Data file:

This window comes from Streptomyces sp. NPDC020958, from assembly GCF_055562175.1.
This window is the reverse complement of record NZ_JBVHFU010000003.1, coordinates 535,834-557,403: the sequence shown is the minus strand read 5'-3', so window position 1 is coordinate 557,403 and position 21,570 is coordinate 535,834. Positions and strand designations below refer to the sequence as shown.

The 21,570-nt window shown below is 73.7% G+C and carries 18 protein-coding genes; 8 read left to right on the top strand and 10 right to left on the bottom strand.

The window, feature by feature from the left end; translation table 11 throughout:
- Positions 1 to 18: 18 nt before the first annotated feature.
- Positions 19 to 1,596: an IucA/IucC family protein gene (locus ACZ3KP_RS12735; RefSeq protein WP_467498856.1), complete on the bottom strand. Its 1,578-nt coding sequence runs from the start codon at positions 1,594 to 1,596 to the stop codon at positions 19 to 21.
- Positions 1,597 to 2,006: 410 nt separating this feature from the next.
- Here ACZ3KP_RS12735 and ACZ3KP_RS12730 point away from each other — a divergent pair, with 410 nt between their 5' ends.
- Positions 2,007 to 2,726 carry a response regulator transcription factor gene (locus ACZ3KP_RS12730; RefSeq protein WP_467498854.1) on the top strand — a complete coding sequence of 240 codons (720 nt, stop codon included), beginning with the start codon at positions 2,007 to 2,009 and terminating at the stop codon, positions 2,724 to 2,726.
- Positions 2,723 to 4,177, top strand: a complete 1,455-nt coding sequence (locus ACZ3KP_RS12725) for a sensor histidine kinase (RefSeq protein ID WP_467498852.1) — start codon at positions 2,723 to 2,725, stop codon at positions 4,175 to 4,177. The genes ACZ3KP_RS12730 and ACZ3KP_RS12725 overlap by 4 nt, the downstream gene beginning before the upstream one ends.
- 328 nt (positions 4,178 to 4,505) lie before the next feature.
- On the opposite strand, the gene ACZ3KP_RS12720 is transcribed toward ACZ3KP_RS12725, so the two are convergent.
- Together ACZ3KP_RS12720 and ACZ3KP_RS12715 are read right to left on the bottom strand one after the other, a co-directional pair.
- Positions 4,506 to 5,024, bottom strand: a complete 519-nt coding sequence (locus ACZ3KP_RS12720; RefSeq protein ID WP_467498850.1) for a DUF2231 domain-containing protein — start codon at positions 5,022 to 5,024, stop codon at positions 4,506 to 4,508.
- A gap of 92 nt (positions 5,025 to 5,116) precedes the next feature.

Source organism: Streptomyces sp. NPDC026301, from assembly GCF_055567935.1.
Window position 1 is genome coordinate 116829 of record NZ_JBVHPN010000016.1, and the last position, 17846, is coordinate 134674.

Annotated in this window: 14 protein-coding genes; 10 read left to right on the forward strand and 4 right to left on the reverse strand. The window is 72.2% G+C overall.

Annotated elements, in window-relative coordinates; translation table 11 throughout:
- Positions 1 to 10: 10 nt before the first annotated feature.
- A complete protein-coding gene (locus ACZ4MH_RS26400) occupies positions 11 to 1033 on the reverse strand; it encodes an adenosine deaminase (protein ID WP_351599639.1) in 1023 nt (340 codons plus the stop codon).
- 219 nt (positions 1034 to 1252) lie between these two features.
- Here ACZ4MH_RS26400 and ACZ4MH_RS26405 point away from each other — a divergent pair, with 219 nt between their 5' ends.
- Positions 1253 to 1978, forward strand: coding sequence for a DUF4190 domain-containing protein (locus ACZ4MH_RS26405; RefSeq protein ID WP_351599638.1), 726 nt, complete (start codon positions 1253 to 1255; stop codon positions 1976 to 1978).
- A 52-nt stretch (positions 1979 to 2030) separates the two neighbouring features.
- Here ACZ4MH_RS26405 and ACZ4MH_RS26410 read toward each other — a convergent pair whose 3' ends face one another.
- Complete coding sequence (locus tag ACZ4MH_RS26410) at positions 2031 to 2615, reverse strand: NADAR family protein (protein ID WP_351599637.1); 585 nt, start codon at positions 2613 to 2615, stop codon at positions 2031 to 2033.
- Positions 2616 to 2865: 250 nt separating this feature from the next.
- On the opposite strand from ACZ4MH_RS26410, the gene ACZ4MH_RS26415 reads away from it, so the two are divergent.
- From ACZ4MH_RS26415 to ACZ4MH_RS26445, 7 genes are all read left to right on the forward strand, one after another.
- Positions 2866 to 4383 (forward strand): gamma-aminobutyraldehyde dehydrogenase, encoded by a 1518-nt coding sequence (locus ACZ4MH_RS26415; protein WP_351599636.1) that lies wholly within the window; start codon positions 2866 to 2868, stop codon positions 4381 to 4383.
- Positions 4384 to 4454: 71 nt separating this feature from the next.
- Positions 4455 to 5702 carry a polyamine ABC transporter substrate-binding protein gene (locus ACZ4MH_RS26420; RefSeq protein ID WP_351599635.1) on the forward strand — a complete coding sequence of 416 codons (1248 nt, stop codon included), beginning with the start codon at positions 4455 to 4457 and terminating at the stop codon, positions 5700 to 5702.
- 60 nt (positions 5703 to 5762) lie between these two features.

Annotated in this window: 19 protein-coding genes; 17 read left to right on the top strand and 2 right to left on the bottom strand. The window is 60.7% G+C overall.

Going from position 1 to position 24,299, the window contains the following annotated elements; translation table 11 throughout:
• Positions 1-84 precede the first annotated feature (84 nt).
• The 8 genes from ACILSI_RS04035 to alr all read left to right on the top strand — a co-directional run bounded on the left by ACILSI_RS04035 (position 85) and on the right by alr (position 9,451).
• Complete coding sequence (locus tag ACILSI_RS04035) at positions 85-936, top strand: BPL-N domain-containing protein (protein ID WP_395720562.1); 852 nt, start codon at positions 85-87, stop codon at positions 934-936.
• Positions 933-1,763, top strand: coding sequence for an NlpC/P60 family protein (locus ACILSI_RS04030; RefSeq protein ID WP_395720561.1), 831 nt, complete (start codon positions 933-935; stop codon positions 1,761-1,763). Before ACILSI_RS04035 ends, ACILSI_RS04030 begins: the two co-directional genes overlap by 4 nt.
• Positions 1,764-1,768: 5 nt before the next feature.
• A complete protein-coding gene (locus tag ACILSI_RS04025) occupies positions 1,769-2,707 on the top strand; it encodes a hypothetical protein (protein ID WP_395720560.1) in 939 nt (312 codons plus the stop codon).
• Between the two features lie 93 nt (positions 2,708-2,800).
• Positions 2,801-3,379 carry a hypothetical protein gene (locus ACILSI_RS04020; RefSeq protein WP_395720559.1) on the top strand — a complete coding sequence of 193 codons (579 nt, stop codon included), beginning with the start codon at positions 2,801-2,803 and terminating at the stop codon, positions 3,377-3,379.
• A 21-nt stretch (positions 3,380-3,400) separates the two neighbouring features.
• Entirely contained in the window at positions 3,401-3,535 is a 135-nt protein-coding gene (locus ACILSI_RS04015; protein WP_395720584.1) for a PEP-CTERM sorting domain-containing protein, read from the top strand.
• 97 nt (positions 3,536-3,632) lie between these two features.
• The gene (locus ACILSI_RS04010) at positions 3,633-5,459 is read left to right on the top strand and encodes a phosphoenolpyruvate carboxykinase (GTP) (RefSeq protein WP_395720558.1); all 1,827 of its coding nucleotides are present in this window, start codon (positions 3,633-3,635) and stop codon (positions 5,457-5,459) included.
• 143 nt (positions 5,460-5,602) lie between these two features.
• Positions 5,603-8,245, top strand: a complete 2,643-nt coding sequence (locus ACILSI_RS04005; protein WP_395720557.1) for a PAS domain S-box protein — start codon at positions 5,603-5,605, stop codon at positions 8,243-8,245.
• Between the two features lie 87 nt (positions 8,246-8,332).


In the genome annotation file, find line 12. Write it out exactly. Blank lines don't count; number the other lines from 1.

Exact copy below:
- On the opposite strand, the gene ACZ3KP_RS12720 is transcribed toward ACZ3KP_RS12725, so the two are convergent.